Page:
There’s always an issue with people complaining that piano or art isn’t about who is better and saying that everyone is entitled to his own taste.
I think this conflicts with the general idea of a piano competition. I’ve been questioned in my other thread on why I believed that competitions are integral to the music world. I never particularly worshipped the idea, but you jave to go out and admit that it exists.
What I want to know is how you feel about the concept of piano competitions, and if they are indistinct or not from the insinuations that art isn’t about who is better.
It’s true - the jury’s taste is what matters. However, with this, I think it is incosistent to insist that art should not be about competituon, if one is directly in agreement with the practice in the first place. Unless there is some invisible line I have not noticed.
Personally, I don’t have a very strong or well-formed opinion on the matter, as I am not an experienced musician. But the way I go about it is, competitions are fine, though I try to keep.my views transparent - the juries might like certain pianists, but that does not mean everyone has to like their playing the most. In short, it only ever matters as the juries’ opinions.
I think they’re good. I have faith in the process, and without them it might take forever for good pianists to get a career going unless they’re lucky to be picked up by a famous conductor or heard by a prospective record company manager. Through competitions we often get a spotlight on good pianists from when they’re still in their 20s, and without that spotlight I think many would be in danger of giving up and seek an income in more traditional ways.
The unfortunate thing about comps is that winners are necessarily picked from an averaging process. The opinion of one mofo might not mean much, but when several knowledgeable mofos vote in ensemble you tend to get informed results - it’s just that the really important musicians are practically invariably strong musical personalities who will detract some with their interpretations as much as they attract others. I think this is possibly especially true when you let other pianists judge, who aren’t necessarily used to taking in many different views of a piece and who might often have a stiff view him/herself about it from having played or looked at it personally. I have more faith in “great” pianists with this who have a proven ear for quality art, but I’m much less at ease with Kevin Kenner & co who if anything rather have proven insufficient artistic talent :wim: (I know it’s not quite that easy, but I do think the vector is there).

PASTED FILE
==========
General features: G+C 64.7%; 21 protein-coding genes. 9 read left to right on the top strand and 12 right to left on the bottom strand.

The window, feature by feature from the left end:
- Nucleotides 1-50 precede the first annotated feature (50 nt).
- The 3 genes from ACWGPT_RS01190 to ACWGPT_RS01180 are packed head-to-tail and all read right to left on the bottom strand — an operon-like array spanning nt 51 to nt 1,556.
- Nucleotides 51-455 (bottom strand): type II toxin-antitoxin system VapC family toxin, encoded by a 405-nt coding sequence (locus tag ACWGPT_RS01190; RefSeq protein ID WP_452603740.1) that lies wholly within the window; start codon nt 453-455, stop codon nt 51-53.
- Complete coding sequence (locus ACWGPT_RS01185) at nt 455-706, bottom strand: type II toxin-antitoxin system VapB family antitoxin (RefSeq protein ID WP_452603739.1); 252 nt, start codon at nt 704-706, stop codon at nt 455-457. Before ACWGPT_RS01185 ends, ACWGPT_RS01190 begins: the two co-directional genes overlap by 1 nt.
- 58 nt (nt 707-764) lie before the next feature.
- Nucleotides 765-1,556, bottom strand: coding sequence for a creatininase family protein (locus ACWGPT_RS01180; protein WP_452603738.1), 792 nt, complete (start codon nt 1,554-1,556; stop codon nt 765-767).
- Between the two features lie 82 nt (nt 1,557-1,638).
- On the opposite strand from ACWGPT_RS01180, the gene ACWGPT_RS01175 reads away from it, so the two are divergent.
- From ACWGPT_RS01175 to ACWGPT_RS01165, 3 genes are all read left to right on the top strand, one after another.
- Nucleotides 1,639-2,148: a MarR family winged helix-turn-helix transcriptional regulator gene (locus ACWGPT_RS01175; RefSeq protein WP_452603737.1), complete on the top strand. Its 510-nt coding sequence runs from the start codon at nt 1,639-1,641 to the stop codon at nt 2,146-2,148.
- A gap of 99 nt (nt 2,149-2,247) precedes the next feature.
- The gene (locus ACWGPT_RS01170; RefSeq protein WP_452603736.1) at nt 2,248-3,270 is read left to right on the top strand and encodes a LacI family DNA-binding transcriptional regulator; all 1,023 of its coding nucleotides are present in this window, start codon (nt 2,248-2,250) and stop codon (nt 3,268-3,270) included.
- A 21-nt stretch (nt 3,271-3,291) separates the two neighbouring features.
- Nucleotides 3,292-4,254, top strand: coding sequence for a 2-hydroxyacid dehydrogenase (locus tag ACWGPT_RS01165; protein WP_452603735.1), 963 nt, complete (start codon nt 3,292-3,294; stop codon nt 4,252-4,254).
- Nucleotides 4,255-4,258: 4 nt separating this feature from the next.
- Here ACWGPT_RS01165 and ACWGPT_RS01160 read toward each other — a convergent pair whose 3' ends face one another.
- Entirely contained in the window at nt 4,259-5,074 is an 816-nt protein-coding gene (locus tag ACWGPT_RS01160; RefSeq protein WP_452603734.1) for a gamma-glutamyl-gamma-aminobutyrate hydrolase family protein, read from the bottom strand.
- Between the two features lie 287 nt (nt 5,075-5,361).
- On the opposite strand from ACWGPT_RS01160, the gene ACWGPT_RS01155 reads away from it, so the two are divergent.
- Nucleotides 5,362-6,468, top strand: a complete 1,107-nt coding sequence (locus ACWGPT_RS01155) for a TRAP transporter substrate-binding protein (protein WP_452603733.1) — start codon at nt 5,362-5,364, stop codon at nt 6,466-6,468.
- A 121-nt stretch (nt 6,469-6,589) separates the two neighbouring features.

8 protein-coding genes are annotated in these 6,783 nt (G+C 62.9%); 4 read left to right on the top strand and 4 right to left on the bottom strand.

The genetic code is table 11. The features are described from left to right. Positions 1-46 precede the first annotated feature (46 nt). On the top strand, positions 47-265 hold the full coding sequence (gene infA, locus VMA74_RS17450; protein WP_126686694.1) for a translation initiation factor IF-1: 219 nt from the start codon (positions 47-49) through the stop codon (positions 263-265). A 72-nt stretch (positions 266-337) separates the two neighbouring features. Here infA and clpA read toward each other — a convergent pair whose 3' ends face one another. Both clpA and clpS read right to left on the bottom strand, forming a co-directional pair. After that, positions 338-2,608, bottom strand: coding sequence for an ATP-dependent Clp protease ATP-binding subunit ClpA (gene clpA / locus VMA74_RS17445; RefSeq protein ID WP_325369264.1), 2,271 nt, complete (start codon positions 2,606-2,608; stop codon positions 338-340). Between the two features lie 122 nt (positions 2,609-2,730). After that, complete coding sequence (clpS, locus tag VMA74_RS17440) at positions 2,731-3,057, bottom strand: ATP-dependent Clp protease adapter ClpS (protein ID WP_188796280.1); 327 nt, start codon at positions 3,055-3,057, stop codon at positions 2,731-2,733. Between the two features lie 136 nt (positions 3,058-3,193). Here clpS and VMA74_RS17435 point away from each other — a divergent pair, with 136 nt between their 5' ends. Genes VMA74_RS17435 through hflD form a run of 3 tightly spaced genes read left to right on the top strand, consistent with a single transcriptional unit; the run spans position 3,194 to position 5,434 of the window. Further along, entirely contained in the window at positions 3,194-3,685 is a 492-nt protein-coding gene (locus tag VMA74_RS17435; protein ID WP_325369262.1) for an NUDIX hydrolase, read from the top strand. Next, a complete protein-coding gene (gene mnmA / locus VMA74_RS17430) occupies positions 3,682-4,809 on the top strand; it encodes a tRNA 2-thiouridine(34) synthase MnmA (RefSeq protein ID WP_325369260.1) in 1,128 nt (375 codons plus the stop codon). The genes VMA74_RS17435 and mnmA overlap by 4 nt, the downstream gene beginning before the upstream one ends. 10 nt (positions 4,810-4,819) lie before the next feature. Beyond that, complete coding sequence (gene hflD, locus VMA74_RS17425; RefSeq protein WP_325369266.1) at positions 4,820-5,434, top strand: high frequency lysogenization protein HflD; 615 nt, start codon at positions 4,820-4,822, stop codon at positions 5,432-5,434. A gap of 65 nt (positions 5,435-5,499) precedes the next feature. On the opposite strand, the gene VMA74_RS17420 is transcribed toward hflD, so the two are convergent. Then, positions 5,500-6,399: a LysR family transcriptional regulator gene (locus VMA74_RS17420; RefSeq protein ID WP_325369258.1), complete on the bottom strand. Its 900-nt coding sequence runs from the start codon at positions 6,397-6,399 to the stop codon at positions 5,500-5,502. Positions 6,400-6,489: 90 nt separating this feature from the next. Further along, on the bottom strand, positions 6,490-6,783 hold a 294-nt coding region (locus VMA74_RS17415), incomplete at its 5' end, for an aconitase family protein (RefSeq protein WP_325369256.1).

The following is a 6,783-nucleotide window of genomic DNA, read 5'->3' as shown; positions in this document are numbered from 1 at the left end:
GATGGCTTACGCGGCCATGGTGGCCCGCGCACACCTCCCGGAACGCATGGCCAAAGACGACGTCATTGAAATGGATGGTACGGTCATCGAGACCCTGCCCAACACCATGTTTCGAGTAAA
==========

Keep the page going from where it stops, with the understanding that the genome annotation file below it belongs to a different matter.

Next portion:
I haven’t looked at it in detail, but I bet some clever mathematics can help getting around this. Top scores from judges need to be much more heavily weighted than they typically are. I don’t know, maybe simply Σxi^2 is a better measure than Σxi.
See? The entire point is that “personal taste” absolutely matters in the careers of musicians.
That is to say, I just think there are times when an automatically hostile attitude towards this spirit of “competition” is already unwarranted. The fact is that people view some as better (more favourable) than others, and this is accepted and propagated, means the all-too-familiar argument against “comparisons” become pointless and kind of ironic.
I mean, pick a side man. And if you do, you don’t need to put down the opinions of others.
Tl;dr - It’s ironic. You have people saying all the time artists should not compared. Why then are there still competitions?
But yes, I guess you can’t avoid bias. Competitions are kind of fun anyway, it’s just when killjoy old people grumble about why comparisons are wrong yet apparently being totally fine with artistic contests that the hypocrisy tends to show itself all too blatantly.
Personal taste determines whether you’re in to something or not, it doesn’t determine whether it’s any good or not. Quality isn’t something you can simply tie to individual preference - there’s no accident it’s Beethoven, Picasso, Horowitz, Donatello etc who have survived in to our time, it’s that their works are better than what the vast majority of others have achieved who have attempted their craft. In sports assessing quality is often easy and can be done by any mofo with a stopwatch, in the arts it requires experience, intelligence, and some artistic talent in said field of your own.